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|S E A R C H D V D B e a v e r|
The People Under the Stairs (Collector's Edition) [Blu-ray]
(Wes Craven, 1991)
Review by Gary Tooze
Video: Shout! Factory
Region: 'A' (as verified by the Oppo Blu-ray player)
Disc Size: 47,930,322,943 bytes
Feature Size: 33,672,364,032 bytes
Video Bitrate: 35.00 Mbps
Case: Standard Blu-ray case inside cardboard slipcase
Release date: August 11th, 2015
Aspect ratio: 1.85:1
Resolution: 1080p / 23.976 fps
Video codec: MPEG-4 AVC Video
DTS-HD Master Audio English 3586 kbps 5.1 / 48 kHz / 3586 kbps / 24-bit (DTS Core: 5.1 /
48 kHz / 1509 kbps / 24-bit)
DTS-HD Master Audio English 2118 kbps 2.0 / 48 kHz / 2118 kbps / 24-bit (DTS Core: 2.0 /
48 kHz / 1509 kbps / 24-bit)
Dolby Digital Audio English 448 kbps 2.0 / 48 kHz / 448 kbps
/ DN -4dB
English (SDH), none
• Audio Commentary with writer/director Wes Craven
Description: Wes Craven, the director of
A Nightmare on Elm Street and
The Hills have Eyes, takes you on a terrifying
journey inside the most demented house on the street.
Trapped inside a fortified home owned by a mysterious
couple, a young boy is suddenly thrust into a nightmare. The
boy quickly learns the true nature of the house’s homicidal
inhabitants and the secret creatures hidden deep within the
Craven aims for an archetypal confrontation between childlike innocence and wicked step- parent cruelty, but the results are more grim than Grimm. Black ghetto child Fool (Adams) joins a pair of neighbourhood burglars planning to steal a legendary hoard of gold coins from the Old Dark House of weirdo couple McGill and Robie. Once inside, things go badly wrong: Rottweilers go for the throat, mutant children lurk beneath the stairs, and while maniacal Robie invokes the wrath of the Lord, wigged out McGill rampages in leather fetish gear, firing a shotgun at the brats in the walls. Trapped with tongue-less mutant Roach (Whalen) and abused stepdaughter Alice (Langer), Fool barely escapes being fed to the voracious People Under the Stairs. There are a few push-button frights, but a total dearth of mind-disturbing terror; the humour, too, is broad, crowd-pleasing stuff.Excerpt from TimeOut located HERE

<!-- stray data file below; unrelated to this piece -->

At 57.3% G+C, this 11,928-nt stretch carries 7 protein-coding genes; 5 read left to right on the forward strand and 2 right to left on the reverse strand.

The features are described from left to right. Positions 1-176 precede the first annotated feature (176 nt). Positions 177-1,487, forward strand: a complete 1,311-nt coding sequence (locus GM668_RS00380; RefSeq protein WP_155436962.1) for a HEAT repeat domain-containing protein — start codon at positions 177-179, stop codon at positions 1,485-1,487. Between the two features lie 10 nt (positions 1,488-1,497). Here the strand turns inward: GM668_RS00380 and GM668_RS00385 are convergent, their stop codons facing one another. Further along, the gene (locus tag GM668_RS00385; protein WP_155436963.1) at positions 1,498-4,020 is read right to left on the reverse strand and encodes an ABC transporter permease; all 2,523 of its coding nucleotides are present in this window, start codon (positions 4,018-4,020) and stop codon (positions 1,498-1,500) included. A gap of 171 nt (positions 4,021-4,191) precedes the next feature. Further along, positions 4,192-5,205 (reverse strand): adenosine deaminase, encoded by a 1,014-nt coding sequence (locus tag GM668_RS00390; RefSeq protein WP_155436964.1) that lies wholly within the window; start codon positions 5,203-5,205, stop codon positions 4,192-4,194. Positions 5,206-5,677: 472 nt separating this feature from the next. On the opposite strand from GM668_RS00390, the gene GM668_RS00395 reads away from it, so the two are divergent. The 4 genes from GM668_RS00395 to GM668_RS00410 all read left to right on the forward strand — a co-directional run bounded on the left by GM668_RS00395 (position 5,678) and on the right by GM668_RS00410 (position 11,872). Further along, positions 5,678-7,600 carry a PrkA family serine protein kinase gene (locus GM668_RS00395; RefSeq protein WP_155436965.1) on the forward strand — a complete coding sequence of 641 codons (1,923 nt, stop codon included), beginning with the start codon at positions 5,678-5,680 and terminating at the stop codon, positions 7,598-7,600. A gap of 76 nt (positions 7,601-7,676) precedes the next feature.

Wes Craven wrote and directed this surrealistic horror-comedy, which was inspired by a true story of parents keeping their children locked in a basement for years. Fool (Brandon Adams), an African-American teen, breaks into the home of the wealthy landlords who evicted his family from a ghetto tenement. A fortune in gold coins is rumored to exist inside, but Fool discovers that the mansion is a chamber of horrors presided over by a pair of incestuous, serial killer siblings (Everett McGill and Wendy Robie). The twisted couple has also tried to raise a succession of kidnapped boys. Each botched effort is handled the same way -- the victim's eyes, ears and tongues are removed, and he's sent to live in the sealed-off basement, where a colony of similarly deformed "brothers" resides. Fool is able to avoid the evil lovers as he moves through the house's maze of hidden passageways. He discovers that the occupants have a daughter, Alice (A.J. Langer), who has survived their abuse, so he rescues her and they attempt to free the "people under the stairs." Adams, who made his feature debut with in film, was familiar to viewers as the star of rock singer Michael Jackson's Moonwalker (1988.)Excerpt from MRQE located HERE